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Perspective Art
(All Ages)

Start off by having kids create abstract art designs using the following process: Give each student a piece of construction paper and have them fold it over 2-3 times. Unfold the paper, put a blob of paint somewhere near the middle, then have them fold it up, rub it, and unfold it again. The paint will have smeared into a unique design. Repeat this process with a different color paint as many times as desired, until you end up with a unique creation. The finished product will look like ink blot patterns that resemble ?Roschart? tests. Be sure to have plenty of construction paper on hand, since kids will often want to do multiple pictures.

Once they’ve dried, collect about a dozen or two of the more unique ones. Label each one on the back with a unique letter or number. Then one at a time, show each picture to the class. Have each child write down the picture number on a separate piece of paper, along with what they see in this picture or what they think it resembles. Then move on to the next one and repeat this process until you’ve gone through them all. (You can also just have kids call out what they see, but since kids will tend to be influenced by each other’s perceptions, it won’t give you the same type of diversity.)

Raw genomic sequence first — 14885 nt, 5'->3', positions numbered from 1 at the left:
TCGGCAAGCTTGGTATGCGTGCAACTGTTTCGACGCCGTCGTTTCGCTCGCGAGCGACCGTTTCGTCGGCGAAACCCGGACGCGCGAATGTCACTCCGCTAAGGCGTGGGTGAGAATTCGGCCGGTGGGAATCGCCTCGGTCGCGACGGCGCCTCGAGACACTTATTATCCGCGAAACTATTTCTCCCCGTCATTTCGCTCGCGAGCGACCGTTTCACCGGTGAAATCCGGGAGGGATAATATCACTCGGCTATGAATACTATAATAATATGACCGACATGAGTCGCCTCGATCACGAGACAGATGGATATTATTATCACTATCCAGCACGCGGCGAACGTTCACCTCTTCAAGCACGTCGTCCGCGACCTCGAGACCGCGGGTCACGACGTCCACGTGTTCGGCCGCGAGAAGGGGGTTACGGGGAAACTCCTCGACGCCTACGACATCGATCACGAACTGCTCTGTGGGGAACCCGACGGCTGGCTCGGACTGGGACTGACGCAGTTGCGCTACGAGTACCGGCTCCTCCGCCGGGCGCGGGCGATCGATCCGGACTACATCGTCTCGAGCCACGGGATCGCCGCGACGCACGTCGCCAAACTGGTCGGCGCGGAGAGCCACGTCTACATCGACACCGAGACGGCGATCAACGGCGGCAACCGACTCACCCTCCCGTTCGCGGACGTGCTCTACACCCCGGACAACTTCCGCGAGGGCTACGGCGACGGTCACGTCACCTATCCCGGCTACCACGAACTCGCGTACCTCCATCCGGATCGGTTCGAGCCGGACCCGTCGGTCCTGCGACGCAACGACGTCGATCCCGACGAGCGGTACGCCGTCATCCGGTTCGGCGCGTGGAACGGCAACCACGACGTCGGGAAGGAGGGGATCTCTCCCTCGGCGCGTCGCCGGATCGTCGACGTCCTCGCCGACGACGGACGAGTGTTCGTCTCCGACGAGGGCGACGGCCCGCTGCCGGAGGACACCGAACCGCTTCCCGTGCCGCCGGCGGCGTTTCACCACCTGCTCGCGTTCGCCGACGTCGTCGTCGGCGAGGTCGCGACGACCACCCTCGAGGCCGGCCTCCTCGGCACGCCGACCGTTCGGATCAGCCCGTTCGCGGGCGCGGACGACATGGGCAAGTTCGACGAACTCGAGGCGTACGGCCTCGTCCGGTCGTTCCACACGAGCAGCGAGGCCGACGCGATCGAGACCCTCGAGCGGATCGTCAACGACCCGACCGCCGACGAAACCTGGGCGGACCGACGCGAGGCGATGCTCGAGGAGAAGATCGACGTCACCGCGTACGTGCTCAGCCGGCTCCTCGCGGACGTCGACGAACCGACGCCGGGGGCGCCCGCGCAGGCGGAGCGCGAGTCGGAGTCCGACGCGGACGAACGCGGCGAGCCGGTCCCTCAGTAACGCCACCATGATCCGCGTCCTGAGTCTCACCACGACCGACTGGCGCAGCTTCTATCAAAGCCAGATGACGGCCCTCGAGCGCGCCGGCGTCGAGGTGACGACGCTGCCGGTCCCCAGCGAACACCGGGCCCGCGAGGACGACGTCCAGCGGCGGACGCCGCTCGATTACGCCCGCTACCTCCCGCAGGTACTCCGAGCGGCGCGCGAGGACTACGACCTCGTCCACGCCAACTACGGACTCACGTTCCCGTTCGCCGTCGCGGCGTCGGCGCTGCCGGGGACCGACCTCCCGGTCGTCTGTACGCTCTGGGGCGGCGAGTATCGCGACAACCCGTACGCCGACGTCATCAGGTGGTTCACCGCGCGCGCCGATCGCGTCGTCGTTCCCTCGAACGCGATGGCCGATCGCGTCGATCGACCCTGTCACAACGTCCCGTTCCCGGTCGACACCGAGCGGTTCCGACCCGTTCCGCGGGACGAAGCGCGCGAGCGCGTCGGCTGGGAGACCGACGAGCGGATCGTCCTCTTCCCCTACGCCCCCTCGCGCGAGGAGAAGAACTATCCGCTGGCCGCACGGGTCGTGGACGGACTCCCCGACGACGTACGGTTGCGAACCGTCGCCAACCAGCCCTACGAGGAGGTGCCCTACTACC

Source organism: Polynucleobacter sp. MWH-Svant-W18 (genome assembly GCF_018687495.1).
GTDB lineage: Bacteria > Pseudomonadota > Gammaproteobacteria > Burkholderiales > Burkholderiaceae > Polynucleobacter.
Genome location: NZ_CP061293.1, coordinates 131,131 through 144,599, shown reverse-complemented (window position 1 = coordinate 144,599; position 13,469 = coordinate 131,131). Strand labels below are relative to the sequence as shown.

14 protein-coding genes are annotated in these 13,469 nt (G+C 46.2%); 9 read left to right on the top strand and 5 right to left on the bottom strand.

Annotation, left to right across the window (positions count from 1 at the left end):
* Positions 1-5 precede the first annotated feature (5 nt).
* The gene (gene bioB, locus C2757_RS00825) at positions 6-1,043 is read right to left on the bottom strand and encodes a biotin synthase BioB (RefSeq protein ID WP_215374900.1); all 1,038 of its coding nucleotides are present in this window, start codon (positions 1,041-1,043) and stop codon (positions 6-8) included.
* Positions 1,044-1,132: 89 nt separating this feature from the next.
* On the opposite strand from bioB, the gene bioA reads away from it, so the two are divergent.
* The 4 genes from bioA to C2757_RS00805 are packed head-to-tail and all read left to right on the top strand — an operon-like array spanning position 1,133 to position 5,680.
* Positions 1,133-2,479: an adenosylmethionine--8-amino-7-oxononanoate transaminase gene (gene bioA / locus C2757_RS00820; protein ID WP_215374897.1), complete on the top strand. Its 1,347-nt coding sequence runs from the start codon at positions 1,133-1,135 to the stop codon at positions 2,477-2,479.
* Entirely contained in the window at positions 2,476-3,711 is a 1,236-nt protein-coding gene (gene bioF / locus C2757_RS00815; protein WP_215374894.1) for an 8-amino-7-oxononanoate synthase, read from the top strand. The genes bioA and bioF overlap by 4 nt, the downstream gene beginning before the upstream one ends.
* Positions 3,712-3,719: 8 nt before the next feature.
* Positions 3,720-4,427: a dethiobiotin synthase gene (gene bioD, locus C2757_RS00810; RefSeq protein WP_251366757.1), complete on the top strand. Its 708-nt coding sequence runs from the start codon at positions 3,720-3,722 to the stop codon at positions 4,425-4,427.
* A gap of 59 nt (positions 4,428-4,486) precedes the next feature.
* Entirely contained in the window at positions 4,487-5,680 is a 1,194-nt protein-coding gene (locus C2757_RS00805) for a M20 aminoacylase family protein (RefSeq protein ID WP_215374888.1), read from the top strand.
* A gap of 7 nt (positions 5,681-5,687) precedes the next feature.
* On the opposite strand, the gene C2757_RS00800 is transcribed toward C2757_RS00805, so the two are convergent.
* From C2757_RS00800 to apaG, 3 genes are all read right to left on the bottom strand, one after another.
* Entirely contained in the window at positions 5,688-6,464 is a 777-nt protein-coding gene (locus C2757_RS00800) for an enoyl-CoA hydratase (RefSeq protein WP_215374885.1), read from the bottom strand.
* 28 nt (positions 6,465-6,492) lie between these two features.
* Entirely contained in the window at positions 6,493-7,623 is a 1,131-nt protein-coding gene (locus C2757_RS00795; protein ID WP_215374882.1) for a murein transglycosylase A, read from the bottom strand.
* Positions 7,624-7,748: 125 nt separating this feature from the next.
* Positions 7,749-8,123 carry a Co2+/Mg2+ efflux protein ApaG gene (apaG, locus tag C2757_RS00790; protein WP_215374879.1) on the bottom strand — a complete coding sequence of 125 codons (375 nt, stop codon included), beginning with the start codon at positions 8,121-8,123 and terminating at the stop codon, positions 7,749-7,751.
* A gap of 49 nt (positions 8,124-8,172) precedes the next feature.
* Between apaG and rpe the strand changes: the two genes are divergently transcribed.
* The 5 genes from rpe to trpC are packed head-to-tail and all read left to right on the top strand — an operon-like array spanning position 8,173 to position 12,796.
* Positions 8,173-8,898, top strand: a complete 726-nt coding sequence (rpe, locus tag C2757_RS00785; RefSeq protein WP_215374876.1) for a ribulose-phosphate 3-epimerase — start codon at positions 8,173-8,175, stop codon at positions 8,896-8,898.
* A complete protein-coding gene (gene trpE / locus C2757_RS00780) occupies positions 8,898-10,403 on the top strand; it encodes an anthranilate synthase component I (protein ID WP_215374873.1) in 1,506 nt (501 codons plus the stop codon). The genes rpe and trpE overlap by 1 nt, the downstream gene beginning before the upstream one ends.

Now hold up each picture again and have kids tell everyone what they wrote down. Do some kids see the same thing? How many different answers are there for each picture? Is there something in particular that causes you to see things in this way? Be sure to emphasize that there are no right or wrong answers.

The goal of this activity is to help children see that everyone has their own unique way of perceiving the world, and everyone’s mind works just a little bit differently. You can also elaborate on +why+ we see the things we see, and how our perception is altered according to what we’re feeing. For example, if you’re thinking about how hungry you are, you might see food items in these random patterns. If you’re homesick, you’re likely to see images of home. If you’re angry, you’re more prone to see angry images.

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